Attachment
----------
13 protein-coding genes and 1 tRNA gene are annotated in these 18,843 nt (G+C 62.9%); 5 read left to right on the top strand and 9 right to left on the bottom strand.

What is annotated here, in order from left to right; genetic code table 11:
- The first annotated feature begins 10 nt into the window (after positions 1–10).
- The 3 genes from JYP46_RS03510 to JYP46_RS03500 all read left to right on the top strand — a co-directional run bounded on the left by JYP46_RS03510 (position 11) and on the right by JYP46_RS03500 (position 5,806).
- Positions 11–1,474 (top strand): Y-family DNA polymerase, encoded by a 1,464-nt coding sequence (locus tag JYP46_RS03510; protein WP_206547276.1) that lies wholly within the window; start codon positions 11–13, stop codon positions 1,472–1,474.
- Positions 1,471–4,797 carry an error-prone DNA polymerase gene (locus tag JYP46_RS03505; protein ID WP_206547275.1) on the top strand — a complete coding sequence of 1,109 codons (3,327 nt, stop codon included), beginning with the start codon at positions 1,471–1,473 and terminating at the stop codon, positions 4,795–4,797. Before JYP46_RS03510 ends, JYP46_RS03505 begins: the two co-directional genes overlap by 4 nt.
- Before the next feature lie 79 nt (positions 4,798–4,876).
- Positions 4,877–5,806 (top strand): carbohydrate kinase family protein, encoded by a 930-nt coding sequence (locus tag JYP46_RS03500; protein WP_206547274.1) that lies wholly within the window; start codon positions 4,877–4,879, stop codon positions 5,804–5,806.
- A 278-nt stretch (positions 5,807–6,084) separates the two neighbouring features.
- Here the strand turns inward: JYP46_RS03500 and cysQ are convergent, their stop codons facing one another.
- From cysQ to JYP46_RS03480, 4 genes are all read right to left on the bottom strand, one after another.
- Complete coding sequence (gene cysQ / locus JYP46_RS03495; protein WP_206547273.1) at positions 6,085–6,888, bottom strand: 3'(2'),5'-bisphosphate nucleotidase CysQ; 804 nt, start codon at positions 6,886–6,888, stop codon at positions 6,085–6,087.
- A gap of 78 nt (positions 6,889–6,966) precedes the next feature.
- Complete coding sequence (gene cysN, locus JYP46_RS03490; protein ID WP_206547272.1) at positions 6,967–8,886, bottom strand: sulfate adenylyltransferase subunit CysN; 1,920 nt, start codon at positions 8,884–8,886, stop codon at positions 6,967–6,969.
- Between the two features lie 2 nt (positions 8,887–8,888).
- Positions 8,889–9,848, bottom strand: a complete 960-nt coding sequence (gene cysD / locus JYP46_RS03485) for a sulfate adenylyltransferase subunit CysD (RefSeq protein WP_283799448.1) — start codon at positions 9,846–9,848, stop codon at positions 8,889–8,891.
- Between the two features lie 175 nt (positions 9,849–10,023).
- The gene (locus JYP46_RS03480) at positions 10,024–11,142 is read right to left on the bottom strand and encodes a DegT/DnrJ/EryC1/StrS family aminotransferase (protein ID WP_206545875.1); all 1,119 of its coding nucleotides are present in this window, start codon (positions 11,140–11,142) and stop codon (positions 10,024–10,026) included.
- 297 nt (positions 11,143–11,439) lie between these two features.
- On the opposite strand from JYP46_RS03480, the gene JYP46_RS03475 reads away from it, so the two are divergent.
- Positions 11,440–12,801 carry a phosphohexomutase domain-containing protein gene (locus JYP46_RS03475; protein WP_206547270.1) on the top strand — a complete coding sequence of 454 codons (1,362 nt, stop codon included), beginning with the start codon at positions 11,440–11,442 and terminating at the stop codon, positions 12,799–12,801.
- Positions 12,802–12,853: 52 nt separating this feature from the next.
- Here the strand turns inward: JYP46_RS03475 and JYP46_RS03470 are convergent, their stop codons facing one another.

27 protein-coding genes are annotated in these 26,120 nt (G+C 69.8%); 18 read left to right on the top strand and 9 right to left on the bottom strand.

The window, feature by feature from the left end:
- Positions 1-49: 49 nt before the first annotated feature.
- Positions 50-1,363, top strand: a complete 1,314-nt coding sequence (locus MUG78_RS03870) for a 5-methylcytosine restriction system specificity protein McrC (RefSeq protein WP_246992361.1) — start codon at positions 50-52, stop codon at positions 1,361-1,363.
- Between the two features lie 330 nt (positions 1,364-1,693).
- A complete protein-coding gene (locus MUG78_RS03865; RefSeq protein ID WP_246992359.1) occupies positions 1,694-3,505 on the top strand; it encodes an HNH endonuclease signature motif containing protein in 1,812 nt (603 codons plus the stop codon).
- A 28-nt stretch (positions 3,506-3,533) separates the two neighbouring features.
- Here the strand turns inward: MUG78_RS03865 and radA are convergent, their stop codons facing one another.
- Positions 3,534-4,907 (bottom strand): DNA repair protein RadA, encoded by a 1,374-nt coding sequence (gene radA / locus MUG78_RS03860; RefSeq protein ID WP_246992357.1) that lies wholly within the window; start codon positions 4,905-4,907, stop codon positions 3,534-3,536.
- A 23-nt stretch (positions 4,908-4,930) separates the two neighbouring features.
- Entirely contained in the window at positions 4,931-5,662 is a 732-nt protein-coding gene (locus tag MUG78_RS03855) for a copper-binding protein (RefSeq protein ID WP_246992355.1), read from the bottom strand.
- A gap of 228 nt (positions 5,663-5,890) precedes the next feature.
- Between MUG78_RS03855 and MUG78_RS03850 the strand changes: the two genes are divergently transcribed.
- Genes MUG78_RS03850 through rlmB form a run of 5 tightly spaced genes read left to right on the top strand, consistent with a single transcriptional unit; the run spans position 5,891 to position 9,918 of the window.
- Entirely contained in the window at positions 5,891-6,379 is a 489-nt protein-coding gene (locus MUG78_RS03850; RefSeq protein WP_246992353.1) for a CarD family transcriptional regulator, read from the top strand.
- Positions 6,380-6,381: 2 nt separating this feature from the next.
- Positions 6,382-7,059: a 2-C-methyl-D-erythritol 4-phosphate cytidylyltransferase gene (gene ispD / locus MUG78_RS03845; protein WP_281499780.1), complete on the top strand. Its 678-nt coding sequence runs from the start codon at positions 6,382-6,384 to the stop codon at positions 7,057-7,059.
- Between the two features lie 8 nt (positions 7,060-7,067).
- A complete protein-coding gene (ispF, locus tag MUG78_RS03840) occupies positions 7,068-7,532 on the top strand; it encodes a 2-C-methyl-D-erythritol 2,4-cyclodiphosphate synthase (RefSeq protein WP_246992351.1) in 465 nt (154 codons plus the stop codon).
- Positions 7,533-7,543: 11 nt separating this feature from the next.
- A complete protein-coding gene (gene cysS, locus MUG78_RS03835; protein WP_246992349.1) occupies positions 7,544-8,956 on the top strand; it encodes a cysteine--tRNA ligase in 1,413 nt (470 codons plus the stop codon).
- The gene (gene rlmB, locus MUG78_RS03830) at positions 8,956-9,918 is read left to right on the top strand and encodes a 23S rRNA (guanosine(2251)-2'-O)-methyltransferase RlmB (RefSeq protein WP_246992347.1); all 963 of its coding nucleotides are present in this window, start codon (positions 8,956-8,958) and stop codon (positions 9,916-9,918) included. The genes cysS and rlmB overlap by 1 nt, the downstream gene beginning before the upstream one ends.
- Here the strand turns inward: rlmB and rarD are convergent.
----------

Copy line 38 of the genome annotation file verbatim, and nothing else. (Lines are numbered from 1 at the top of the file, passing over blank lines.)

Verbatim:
- Entirely contained in the window at positions 5,891-6,379 is a 489-nt protein-coding gene (locus MUG78_RS03850; RefSeq protein WP_246992353.1) for a CarD family transcriptional regulator, read from the top strand.